While working as a QA tester for a healthcare software company, Flo Chan found herself collaborating frequently with UX designers while performing usability tests. While she liked certain aspects of her job, like problem-solving and working on user-centered tasks, her work started to feel repetitive and she didn’t think there was any growth potential. Now, she’s discovered a new career path that has all the aspects she loved about her previous job and so much more.
Flo is a product designer at Zola, an online wedding registry, wedding planner, and retailer. She loves that her new role enables her to be more creative. As a designer, she’s passionate about creating seamless, user-friendly e-commerce experiences.
Students enrolled in Springboard’s UI/UX Design Career Track are required to complete an Industry Design Project–a four-week internship with a real-world client. Flo was paired with a company called The Great British Exchange, an online marketplace that helps mom-and-pop British brands reach a global audience. The company had partnered with major retailers to organize popups in retail stores to promote small businesses, and Flo helped create an internal scheduling tool to coordinate with vendors.
“Their current tool wasn’t very user-friendly, so my partner and I were brought on to improve the user flow and make suggestions,” said Flo. “We worked really closely with the product manager and we got to do a lot of work within four weeks, which was pretty neat.”
During the pandemic I started rethinking my career. I'd been with my employer for six years and I was thinking about what my next step would be. I didn’t love QA testing but I liked other parts of my job, like problem-solving and doing user-centered tasks.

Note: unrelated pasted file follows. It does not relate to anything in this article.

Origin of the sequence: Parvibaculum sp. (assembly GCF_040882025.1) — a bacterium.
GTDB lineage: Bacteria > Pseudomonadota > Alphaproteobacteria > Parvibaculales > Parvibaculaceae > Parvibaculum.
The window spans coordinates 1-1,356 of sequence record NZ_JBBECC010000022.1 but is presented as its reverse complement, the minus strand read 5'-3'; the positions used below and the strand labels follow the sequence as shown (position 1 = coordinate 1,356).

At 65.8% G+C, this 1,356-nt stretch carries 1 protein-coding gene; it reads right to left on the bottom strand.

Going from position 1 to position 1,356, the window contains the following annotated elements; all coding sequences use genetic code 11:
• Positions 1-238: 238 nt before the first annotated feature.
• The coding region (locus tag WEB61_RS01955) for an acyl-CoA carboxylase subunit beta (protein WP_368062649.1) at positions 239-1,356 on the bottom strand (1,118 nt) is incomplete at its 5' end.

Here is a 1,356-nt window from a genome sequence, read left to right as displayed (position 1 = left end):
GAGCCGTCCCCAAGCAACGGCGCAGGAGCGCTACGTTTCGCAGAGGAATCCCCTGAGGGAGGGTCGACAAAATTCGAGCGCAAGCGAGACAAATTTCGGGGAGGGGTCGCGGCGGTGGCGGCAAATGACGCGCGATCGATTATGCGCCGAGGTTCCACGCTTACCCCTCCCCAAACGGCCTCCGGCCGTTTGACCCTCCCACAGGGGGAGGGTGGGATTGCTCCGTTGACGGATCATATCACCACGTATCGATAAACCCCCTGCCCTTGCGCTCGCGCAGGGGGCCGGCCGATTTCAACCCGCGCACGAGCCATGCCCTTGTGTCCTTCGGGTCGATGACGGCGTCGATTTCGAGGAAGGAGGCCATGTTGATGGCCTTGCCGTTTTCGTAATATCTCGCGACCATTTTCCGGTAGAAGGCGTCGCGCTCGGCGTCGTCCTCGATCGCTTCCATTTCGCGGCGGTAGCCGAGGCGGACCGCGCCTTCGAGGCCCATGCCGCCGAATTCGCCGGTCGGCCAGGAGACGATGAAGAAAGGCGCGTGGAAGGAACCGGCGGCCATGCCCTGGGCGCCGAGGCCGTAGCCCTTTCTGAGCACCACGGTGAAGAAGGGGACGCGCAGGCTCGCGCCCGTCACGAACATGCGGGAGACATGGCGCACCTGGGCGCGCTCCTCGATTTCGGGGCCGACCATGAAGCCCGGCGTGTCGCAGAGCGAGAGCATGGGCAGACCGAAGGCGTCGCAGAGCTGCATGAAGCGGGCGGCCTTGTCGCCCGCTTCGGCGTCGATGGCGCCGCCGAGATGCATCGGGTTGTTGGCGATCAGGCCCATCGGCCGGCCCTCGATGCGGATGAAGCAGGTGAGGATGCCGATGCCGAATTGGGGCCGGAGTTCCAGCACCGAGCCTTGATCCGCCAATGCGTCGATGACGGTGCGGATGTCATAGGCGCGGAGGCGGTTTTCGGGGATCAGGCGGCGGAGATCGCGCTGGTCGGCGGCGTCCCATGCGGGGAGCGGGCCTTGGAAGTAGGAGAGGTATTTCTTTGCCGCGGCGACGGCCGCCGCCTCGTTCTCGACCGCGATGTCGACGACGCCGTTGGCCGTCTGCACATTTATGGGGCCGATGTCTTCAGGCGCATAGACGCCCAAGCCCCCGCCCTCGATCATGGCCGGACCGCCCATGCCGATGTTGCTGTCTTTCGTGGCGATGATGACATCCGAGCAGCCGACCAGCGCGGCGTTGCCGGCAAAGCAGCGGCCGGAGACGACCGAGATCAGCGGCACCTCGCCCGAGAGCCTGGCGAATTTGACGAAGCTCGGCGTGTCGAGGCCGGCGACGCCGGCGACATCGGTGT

That's when I discovered UX design and started looking at courses so I could switch careers. The pandemic made me realize what's important in life. I also wanted to move back to the New York area to be near my family, so if I was going to make a career change, I didn’t want to spend too much time in transition. That’s when I started looking at bootcamps.
My first job was working in tech as a QA tester, so I touched a lot of aspects of UX design. I conducted usability testing, and I worked really closely with UX designers, but without doing any design work myself. One day, I got to work on this really big project where I redesigned a feature in the app I was working on as a QA lead.
Early on in the design process, I realized, wow, I really like this. I also realized that I’m definitely more of a creative person in my personal life, so I thought UX would be a really good career for me to bridge my technical background with my creative side.
I love my new role at Zola. It's really fun. I feel like Springboard really did prepare me for it. There are a lot of things that I work on day-to-day that are similar to the projects I worked on with my mentor, which is really cool, and it's a much more creative job than I had before, which is really satisfying.
What’s unique about the wedding planning industry is that you often think of the products in terms of e-commerce, admin, or media tools. But when it comes to wedding planning, there are so many product categories. At Zola, for example, we have a website planning tool, there’s an e-commerce tool for wedding registries and shopping, and other admin tools. I get to work on a bunch of different products, which is really neat.